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The sad end of Hunstanton's pier pavilion, 85 years ago today

In his weekly Turnstone column, Hunstanton writer John Maiden talks about a disaster that occurred in 1939…

On this very day, 85 years ago, a fire marked the end of an era for my home town. A large crowd of locals and holidaymakers gathered on The Green around tea time on Saturday, June 11 to witness the sad end of Hunstanton's pier pavilion.

It could have been much worse, because the flames trapped two ladies and, to escape, they had to leap into the sea, which photographs suggest was only about four feet deep at the time.

Hunstanton Pier in August 1937
Hunstanton Pier in August 1937

Although I was present and had a very good view of the events as they unfolded, it seems likely that most of my childhood memories of the fire were obtained by listening to older family members, because I was only 20 months old at the time.

It must have been as recent as Hunstanton's150th birthday in 1996 before I came across a comprehensive newspaper report in the magnificent Lynn Library.

According to this report in the Lynn Advertiser dated June 16, 1939: “The pavilion on Hunstanton's 800-foot pier, which was destroyed by fire late on Saturday afternoon, is to be rebuilt, most probably at the promenade end of the pier instead of at the sea end."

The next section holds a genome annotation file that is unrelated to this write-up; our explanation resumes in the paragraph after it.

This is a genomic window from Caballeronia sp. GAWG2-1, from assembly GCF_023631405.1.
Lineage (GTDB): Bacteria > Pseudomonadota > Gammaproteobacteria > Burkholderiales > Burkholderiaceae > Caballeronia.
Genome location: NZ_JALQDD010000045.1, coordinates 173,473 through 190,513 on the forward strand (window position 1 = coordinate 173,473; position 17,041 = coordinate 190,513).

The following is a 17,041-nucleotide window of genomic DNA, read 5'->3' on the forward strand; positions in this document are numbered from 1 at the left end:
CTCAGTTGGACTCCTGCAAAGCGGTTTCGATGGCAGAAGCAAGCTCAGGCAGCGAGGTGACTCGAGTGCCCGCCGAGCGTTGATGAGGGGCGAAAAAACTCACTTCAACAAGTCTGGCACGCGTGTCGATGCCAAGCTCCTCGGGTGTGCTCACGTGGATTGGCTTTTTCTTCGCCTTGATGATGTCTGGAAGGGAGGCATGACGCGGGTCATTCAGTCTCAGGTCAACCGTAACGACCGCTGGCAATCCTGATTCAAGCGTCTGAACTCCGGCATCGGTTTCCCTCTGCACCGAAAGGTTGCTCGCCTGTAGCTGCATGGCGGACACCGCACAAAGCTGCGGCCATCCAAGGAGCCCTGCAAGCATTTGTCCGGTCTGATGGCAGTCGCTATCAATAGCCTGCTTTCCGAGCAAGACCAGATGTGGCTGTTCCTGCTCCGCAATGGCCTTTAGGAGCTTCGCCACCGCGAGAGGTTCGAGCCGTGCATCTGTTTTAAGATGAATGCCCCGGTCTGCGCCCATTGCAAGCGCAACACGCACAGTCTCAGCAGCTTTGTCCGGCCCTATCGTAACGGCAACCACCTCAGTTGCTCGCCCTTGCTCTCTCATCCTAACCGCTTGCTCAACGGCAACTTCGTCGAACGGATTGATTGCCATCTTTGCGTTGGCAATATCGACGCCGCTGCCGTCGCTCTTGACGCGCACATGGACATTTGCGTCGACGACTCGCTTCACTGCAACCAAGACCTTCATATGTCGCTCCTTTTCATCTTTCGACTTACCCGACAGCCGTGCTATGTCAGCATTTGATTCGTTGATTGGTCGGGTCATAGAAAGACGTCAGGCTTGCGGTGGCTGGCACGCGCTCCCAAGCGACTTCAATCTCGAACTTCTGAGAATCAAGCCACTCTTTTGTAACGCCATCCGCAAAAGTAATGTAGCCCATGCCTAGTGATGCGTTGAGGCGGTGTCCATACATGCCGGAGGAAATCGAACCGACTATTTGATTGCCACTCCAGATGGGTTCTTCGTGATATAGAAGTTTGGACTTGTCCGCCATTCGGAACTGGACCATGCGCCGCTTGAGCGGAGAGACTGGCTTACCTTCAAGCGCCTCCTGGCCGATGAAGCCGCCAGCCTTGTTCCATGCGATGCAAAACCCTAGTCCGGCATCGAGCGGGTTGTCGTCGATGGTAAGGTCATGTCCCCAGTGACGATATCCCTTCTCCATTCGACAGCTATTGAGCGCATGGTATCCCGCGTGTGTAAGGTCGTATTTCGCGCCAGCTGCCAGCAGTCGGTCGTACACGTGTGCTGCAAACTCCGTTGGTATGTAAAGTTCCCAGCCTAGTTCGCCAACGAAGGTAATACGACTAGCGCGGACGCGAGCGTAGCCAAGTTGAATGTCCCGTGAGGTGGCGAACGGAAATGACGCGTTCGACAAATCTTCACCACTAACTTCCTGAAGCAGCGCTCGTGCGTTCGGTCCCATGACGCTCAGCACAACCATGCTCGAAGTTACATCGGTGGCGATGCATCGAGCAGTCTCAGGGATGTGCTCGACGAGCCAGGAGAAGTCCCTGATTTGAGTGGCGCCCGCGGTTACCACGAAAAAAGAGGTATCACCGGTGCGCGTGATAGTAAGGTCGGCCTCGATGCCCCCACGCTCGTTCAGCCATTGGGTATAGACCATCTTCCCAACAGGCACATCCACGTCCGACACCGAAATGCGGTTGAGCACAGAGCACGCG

Hunstanton Pier - late 19th or early 20th century
Hunstanton Pier - late 19th or early 20th century

After describing in detail how two ladies, both aged about 35, had to jump into the sea to save themselves from the fire, the article then lists the directors of the Hunstanton Pier Company as follows:

Messrs WR Coe, FA Bush, SH Markham and WH Brooke, with Mr FGW Hayes (secretary). Directors of the Pier Company visited the scene during and after the fire, and consultations about the future were carried out on the Sunday and again on the Monday. The pier and pavilion were insured and it was understood that the insurance covered loss of takings for the coming season.

Needless to say, the plans of these directors had to be put on hold for the duration of World War II. In fact, it was not until February 1955 that Hunstanton Urban District Councillors approved plans submitted by one of their own, Mr JW Harris, to extend the width of the pier from 16 feet to 76 feet where it would overfly the new north promenade, which was under construction from December 1954 until May 1956.

Hunstanton Pier Pavilion Fire - June 1939
Hunstanton Pier Pavilion Fire - June 1939

Adding this tasteless structure to the original Victorian pier entrance buildings was bad enough, but worse was to follow. However, enough has been said on that subject. My fear now is for the town's very first building, the Golden Lion. Will the proposed addition to this Grade II Listed Building, extending over its west-facing gardens, protect and enhance its appearance; or is there a risk that it could resemble yet another monstrous carbuncle on the face of a much loved friend?

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